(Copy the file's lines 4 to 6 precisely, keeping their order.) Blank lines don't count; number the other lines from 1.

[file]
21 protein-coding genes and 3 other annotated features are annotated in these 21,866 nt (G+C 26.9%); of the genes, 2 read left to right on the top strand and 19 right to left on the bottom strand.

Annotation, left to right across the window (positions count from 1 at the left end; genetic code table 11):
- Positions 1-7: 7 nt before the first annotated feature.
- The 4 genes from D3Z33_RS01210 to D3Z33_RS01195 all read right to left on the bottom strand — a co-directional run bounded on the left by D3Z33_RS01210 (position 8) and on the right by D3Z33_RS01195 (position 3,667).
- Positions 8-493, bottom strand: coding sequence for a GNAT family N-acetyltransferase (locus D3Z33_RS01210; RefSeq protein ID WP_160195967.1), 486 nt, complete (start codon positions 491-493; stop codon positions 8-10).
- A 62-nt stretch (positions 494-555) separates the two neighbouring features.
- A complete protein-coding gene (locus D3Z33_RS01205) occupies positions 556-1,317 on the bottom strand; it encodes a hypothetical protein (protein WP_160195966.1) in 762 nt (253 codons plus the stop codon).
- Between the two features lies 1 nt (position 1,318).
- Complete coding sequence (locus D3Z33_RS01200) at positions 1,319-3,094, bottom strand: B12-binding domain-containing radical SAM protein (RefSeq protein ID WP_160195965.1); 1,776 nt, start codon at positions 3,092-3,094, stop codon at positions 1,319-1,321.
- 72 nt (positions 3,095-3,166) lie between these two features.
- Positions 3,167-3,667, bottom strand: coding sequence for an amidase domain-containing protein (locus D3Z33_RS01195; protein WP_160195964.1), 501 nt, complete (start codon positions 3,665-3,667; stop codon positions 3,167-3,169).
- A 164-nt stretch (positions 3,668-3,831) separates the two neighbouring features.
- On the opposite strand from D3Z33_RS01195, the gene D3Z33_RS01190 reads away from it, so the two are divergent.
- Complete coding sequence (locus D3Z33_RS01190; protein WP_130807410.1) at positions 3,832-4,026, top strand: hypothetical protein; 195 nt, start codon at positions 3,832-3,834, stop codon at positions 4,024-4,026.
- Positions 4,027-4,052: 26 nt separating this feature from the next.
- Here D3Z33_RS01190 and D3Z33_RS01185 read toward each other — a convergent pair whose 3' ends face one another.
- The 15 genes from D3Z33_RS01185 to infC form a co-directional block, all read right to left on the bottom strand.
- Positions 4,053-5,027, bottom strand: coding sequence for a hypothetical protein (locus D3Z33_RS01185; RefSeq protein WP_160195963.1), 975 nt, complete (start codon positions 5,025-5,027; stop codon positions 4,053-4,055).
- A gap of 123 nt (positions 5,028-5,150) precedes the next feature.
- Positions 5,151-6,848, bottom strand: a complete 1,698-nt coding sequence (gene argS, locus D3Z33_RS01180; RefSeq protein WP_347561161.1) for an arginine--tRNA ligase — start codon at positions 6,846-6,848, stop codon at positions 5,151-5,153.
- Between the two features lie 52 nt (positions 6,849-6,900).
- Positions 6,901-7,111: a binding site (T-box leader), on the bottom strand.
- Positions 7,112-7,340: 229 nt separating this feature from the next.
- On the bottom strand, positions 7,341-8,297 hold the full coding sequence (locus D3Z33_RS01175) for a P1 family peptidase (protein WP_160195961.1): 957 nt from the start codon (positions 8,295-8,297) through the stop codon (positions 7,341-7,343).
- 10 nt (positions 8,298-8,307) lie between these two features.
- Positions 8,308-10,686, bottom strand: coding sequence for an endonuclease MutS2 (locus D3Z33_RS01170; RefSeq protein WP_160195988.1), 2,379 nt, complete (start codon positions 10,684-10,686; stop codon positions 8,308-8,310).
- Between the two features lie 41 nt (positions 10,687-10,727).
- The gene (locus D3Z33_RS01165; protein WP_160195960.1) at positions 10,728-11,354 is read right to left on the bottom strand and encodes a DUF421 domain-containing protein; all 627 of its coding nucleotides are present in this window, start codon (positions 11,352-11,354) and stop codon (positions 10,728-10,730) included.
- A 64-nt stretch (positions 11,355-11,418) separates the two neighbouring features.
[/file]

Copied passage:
- The 4 genes from D3Z33_RS01210 to D3Z33_RS01195 all read right to left on the bottom strand — a co-directional run bounded on the left by D3Z33_RS01210 (position 8) and on the right by D3Z33_RS01195 (position 3,667).
- Positions 8-493, bottom strand: coding sequence for a GNAT family N-acetyltransferase (locus D3Z33_RS01210; RefSeq protein ID WP_160195967.1), 486 nt, complete (start codon positions 491-493; stop codon positions 8-10).
- A 62-nt stretch (positions 494-555) separates the two neighbouring features.